Dangerous Design: Sonia Rykiel, Victorians, and Burkinis

​As the design world today mourns the loss of iconic French designer Sonia Rykiel, two recent controversies involving what one should be allowed to wear in public make me wonder what she might have made of these stories.

Ms. Rykiel catapulted to fame back in 1963, when Audrey Hepburn sought out her boutique in Paris after seeing one of the designer’s “poor boy” sweaters on the cover of Elle, and bought 5 of them on the spot. She employed a mostly dark palette punctuated by electric colors and designs from the Pop Art movement. She was particularly praised for her knitwear and for the use of unusual textures in her work; I am fortunate enough to have several somber but pleasing ties designed by her house. When it comes to style, you could not get much further away from Ms. Rykiel’s aesthetic than the prim and prudish Victorian era, even though she herself was famous for her almost Pre-Raphaelite auburn hair.

Today however, it is Victorian prudishness which is considered shocking. As this article from the Canadian Broadcasting Corporation describes, Washington State couple Gabriel and Sarah Chrisman recently took a trip to Canada to celebrate their 14th wedding anniversary. Mr. and Mrs. Chrisman take the idea of period living far beyond simply putting on old clothes at the weekend for something like a Civil War reenactment, and actually try to live as much a Victorian lifestyle as possible – albeit with a very 21st century divergence, in that they blog about their experiences. Thus, when the couple visited Butchart Gardens in Victoria, British Columbia during their vacation, they were unpleasantly surprised to be asked to change clothes or leave, since the park maintains a “no costumes” policy.

Then yesterday, news stories and photographs surfaced from France, in which police officers were shown asking Muslim women who had covered themselves up on the Riviera to remove their Victorian – or perhaps better put, Medieval Revival – coverings or leave the beach. The commentariat went ballistic, as summarized in this opinion piece in the New York Times. There were photographic posts of men in wet suits or nuns in their habits at the seaside, asking what was the difference between the French allowing such garb to be worn at the beach, but not allowing Muslim women in France to cover themselves up in the so-called “burkini” or similar garments.

Being French and a member of the Legion of Honor, I would imagine that Ms. Rykiel would mock the Canadians but side with her own countrymen. The French have a habit of chastising everyone else while making exceptions for themselves. Given how many times their country has been subjected to Islamic terrorism in recent years, there is a tendency even among the left-leaning French to categorize Fundamentalist Islamic forms of dress as an actual public danger, rather than as an expression of modesty.
That being said, a ban on the wearing of costumes in a park seems to me just as untenable as insisting that women remove their clothing at the beach. Do we draw the line of acceptability of either practice at whether the space is publicly or privately owned? Who gets to decide what is a “costume”, or what makes an article of clothing dangerous? I would be curious to read some debate in the comments section.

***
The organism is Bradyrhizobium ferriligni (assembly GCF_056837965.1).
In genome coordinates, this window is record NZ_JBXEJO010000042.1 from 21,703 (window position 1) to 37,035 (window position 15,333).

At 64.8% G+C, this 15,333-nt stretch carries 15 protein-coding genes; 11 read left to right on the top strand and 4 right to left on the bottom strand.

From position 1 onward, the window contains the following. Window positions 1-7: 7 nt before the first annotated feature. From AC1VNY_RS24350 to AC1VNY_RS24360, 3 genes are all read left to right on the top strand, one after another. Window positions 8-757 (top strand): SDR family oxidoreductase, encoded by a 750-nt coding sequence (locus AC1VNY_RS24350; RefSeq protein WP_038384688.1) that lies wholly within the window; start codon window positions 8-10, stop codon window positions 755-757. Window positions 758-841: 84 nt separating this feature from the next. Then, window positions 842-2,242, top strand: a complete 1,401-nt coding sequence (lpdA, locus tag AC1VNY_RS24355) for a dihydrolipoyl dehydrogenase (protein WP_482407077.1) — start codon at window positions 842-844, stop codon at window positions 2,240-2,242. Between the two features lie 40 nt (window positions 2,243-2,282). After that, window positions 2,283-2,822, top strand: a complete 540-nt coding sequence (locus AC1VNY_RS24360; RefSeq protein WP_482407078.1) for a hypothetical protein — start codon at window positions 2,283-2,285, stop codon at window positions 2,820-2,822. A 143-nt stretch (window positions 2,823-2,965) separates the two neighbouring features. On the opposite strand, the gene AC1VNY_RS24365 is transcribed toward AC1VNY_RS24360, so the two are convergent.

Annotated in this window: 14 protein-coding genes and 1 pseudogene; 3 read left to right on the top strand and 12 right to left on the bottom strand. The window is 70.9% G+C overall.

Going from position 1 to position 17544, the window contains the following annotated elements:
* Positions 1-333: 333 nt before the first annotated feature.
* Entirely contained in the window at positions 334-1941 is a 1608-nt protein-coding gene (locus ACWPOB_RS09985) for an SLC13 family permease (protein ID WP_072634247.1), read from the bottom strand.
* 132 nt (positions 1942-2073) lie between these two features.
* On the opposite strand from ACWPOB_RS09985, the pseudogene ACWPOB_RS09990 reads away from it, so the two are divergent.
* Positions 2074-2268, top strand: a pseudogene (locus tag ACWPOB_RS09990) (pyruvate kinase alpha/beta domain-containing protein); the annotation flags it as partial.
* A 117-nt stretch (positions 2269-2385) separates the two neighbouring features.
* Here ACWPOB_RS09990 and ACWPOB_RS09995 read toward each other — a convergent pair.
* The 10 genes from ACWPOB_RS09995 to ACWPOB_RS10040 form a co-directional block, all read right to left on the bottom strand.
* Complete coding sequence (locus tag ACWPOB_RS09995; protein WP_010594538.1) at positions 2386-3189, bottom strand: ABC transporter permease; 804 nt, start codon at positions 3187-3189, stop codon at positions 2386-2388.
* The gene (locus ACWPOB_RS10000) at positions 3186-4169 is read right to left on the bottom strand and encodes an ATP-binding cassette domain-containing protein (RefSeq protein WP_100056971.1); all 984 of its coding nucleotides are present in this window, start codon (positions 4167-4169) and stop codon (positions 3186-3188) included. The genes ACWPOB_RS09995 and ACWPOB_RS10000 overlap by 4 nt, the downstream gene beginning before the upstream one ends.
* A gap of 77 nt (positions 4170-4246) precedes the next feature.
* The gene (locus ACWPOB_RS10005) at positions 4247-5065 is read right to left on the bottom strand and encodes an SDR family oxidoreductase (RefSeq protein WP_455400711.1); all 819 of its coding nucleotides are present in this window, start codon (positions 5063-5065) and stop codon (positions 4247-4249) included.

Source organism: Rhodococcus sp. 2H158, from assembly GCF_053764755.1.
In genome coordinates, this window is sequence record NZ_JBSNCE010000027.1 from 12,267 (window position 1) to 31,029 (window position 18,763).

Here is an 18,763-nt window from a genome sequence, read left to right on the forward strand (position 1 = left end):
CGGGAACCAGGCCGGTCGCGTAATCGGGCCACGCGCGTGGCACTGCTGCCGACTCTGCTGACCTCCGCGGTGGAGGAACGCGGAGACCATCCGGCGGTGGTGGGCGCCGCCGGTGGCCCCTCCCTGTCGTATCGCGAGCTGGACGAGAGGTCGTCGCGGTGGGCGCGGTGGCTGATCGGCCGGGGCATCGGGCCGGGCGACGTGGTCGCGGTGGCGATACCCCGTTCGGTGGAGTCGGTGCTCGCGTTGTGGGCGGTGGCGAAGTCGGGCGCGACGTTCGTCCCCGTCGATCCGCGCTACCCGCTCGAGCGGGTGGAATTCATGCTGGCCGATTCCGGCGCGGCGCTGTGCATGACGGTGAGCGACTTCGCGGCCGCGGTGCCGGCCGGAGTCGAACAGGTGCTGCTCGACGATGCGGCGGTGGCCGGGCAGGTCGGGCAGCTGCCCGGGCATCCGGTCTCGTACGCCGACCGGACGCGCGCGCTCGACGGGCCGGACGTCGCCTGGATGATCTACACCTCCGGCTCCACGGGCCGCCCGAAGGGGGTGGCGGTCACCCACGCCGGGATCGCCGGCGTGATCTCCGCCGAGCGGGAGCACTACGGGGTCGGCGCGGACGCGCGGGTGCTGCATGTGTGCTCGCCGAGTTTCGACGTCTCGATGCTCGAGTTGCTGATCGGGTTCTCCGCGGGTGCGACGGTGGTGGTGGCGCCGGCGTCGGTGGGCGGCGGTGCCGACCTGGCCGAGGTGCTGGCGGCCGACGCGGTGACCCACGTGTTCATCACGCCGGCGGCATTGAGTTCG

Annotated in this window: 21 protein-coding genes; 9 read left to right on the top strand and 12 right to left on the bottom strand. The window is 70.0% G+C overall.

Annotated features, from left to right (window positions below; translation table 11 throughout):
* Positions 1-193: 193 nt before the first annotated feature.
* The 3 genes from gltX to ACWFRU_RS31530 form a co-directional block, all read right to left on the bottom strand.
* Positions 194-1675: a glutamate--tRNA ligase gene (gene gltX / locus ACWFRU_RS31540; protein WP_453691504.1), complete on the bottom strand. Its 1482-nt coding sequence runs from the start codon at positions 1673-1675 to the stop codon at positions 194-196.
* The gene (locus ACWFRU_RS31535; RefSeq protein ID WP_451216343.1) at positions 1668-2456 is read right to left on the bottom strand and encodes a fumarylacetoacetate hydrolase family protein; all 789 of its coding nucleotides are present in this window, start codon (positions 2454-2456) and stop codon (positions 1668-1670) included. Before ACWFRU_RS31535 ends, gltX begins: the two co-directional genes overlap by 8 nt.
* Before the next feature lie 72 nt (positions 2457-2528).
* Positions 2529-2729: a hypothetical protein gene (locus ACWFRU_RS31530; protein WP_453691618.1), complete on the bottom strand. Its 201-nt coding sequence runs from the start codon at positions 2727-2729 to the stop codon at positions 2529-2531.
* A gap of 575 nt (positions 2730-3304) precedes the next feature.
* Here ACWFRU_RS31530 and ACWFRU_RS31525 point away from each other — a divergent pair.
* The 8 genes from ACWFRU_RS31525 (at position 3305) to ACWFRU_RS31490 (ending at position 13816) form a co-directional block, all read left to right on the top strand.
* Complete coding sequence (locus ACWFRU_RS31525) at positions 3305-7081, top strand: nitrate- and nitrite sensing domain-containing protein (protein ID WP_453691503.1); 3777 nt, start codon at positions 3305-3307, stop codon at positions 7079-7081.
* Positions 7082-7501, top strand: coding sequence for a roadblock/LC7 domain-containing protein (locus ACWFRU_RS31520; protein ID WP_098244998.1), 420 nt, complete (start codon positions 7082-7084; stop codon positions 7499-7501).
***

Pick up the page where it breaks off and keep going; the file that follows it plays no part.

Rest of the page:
Sonia Rykiel (1930-2016)

Significant Architectural Work By Novelist Thomas Hardy Rediscovered

A major architectural discovery may be about to change the way we think about one of the greatest writers in the English-speaking world.

Thomas Hardy (1840-1928), who is familiar to anyone who has studied British literature, was an acclaimed novelist, poet, and dramatist. He was nominated for the Nobel Prize for Literature a whopping 12 times, back when that was a highly prestigious award, although he never actually won. In books such as “Tess of the d’Urbervilles” and “Jude the Obscure”, Hardy often exposed the darker, more savage undertones of the veneer of Victorian propriety. His works have been turned into popular films and television series many times over.

What you may not know about Thomas Hardy however, is that he was also an architect. Hardy left the profession in the early 1870’s in order to pursue writing full time, leaving few completed projects to his name. A simple, but unusual and creative example of his work can still be found, perhaps appropriately for Hardy the writer of somber literature, in a London graveyard – a design which deserves a brief detour in our story of discovery.

Back in 1865 the young Thomas Hardy, apprenticed to a London architect who specialized in the restoration and redecoration of old churches, was faced with a somewhat macabre task. He had been given the unenviable job of clearing part of the cemetery located on the grounds of Old St. Pancras Church in Central London. A new railway line was set to cut through the churchyard, but a number of graves stood in its path. The coffins of the deceased had to be disinterred, under Hardy’s supervision, and moved to another location which the church had acquired for this purpose.

The problem of what to do with all of the old tombstones, which would not be accompanying the remains to their new resting place, was another matter. At the time, common practice was either to smash up discarded gravestones for other uses such as paving, or to simply throw them away. Hardy’s unusual solution was to stack the stones against each other in concentric circles, around the base of a young tree. Today, the so-called “Hardy Tree” still exists; over the years its roots have enveloped many of the crumbling, moss-covered grave markers that Hardy had arranged around its trunk.

But back to our main story.